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Cannabis filmmakers say social media is blocking their advertisements

Ever heard of the documentaries ‘Weed the People’ and ‘Mary Janes: The Women of Weed?’ You may answer yes if you work in the cannabis industry, but ask an average person on the street and they are much more likely to say no.

Two prominent cannabis filmmakers, Windy Borman and Abby Epstein, allege that various prominent social media channels, websites, and publications are actively pursuing cannabis censorship, thus limiting the reach of advertising for their films. Borman and Epstein say they’ve both seen major roadblocks in the production and publicity of their films due to the stigma that still surrounds cannabis.

[Former New York Mayor Michael Bloomberg once tried to ban soda. Now he thinks recreational marijuana is stupid.]

Borman, the creator of ‘Mary Janes: The Women of Weed’ specifically pointed out Facebook, which announced back in October they would begin allowing cannabis advertising, negatively impacted ticket sales at the film’s premiere due to its actions. Despite this, Facebook declined to run advertising for her film because it related to issues of “politics and national importance.” Borman was eventually able to make it so a limited number of her ads ran, but the way the algorithm approved or denied cannabis advertising appeared to be almost random, and biased against advertising that wasn’t slathered with celebrities or contained purely positive messages about marijuana.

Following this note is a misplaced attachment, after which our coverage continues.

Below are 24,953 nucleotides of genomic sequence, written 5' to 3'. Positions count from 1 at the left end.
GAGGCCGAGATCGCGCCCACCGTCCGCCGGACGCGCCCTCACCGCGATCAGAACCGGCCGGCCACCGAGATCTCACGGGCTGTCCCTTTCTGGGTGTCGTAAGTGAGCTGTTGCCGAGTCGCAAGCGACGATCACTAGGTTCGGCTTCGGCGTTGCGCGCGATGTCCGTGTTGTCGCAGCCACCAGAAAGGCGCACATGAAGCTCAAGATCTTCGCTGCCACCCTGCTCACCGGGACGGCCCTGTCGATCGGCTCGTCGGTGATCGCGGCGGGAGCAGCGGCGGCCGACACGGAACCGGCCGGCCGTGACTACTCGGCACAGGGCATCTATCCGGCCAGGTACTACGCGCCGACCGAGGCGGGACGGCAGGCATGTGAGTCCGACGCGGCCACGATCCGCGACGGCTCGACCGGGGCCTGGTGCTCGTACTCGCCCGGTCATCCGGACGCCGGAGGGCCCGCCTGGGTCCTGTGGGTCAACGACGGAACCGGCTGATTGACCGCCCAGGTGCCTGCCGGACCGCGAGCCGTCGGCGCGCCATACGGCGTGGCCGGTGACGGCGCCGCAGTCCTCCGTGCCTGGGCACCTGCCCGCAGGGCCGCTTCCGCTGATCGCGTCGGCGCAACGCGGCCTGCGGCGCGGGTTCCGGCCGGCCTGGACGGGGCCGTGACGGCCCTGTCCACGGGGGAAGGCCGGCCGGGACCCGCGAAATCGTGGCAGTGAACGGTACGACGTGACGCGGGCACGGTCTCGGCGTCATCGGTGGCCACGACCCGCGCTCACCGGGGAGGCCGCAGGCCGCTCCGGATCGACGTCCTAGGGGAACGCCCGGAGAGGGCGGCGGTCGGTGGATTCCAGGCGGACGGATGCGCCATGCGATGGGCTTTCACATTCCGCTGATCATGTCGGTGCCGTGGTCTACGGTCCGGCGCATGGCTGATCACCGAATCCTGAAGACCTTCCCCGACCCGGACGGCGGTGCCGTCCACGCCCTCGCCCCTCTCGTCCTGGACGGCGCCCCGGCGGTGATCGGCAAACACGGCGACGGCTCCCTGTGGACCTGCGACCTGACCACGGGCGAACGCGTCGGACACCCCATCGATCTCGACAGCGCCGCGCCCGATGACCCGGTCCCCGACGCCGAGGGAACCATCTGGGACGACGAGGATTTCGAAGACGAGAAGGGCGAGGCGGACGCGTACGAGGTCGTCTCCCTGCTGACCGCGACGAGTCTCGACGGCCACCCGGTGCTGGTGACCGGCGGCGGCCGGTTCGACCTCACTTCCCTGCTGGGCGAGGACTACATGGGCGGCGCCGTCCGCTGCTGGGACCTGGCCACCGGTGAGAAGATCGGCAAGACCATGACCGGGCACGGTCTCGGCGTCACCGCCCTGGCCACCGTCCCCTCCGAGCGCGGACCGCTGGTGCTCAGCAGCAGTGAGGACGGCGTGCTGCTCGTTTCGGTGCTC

“As a journalist, the fact that we’re being censored by a platform that exists in our own country is deeply disturbing to me,” Borman told to Forbes, “As a filmmaker, one irony is I feel sure that ads for screenings of a documentary I could make about tobacco, sugar, the opioid crisis — any of those other big things, which are more harmful than cannabis — would get through the algorithms.”

Meanwhile, Epstein, whose film ‘Weed the People,’ explores cannabis use as a treatment for severe diseases in children, was confronted by many barriers from Facebook, Eventbrite, an unnamed streaming service, and even the New York Times. She thinks using the word ‘weed’ in the title may have riled stigma against the plant.

[The FDA threatened to pull e-cigarettes from store shelves. That could be bad news for the cannabis industry.]

She experienced the same situation decades ago with another controversial word for the time.

"I was the director of the original ‘The Vagina Monologues’ in New York City. The New York Times would not run the ads, and look how that word has broken through," said Epstein.

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